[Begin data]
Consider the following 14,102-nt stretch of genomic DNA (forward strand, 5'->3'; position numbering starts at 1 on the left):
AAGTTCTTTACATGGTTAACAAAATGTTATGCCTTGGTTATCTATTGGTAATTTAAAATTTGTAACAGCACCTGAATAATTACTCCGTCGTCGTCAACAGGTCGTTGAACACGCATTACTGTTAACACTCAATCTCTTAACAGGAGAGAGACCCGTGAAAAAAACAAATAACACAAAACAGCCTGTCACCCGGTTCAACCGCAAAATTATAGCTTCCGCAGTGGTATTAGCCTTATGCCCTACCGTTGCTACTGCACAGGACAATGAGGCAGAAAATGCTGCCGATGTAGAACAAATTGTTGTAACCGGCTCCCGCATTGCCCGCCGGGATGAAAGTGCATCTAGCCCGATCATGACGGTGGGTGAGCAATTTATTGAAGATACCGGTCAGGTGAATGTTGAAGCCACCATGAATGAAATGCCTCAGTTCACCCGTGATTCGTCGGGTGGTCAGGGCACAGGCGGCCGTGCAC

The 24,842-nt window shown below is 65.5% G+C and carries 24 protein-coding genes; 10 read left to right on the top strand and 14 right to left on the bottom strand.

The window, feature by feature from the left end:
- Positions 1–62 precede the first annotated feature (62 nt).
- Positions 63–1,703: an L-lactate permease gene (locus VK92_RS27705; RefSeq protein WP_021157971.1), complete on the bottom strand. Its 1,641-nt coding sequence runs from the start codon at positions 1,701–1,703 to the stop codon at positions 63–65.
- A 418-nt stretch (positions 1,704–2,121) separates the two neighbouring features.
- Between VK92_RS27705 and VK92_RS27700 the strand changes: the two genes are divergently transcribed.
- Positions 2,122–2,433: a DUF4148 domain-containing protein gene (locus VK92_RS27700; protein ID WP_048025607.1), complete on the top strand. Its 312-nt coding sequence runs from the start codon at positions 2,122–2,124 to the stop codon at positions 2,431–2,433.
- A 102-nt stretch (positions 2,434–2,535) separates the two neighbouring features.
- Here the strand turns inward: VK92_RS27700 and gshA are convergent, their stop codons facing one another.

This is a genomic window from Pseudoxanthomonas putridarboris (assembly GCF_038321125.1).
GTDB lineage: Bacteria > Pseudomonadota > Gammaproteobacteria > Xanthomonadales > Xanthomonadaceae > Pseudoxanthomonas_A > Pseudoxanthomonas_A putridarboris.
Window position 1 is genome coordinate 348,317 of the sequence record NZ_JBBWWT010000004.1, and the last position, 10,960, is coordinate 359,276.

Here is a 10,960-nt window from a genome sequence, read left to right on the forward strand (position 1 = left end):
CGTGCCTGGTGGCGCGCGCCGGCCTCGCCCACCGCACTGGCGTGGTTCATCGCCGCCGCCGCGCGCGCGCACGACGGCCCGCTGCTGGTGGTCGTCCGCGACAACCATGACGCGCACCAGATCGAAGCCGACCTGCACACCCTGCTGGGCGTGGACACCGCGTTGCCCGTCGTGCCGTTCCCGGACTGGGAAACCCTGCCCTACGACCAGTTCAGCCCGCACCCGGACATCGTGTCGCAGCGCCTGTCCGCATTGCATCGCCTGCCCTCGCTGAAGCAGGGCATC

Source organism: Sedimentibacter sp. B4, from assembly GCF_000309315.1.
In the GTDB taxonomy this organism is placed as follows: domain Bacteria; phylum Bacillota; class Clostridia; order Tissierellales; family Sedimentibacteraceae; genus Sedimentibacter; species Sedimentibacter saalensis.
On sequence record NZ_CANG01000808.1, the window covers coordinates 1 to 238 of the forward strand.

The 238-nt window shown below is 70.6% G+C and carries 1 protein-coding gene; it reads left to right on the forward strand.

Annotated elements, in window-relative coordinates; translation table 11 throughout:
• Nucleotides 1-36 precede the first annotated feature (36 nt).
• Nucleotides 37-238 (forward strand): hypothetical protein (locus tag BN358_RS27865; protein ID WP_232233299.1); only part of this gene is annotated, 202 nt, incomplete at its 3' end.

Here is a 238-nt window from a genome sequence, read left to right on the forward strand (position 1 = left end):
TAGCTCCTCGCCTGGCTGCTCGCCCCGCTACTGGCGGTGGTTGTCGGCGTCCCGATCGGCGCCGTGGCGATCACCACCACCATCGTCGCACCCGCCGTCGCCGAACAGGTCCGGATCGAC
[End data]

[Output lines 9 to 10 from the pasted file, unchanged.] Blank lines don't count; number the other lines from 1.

- Positions 2,122–2,433: a DUF4148 domain-containing protein gene (locus VK92_RS27700; protein ID WP_048025607.1), complete on the top strand. Its 312-nt coding sequence runs from the start codon at positions 2,122–2,124 to the stop codon at positions 2,431–2,433.
- A 102-nt stretch (positions 2,434–2,535) separates the two neighbouring features.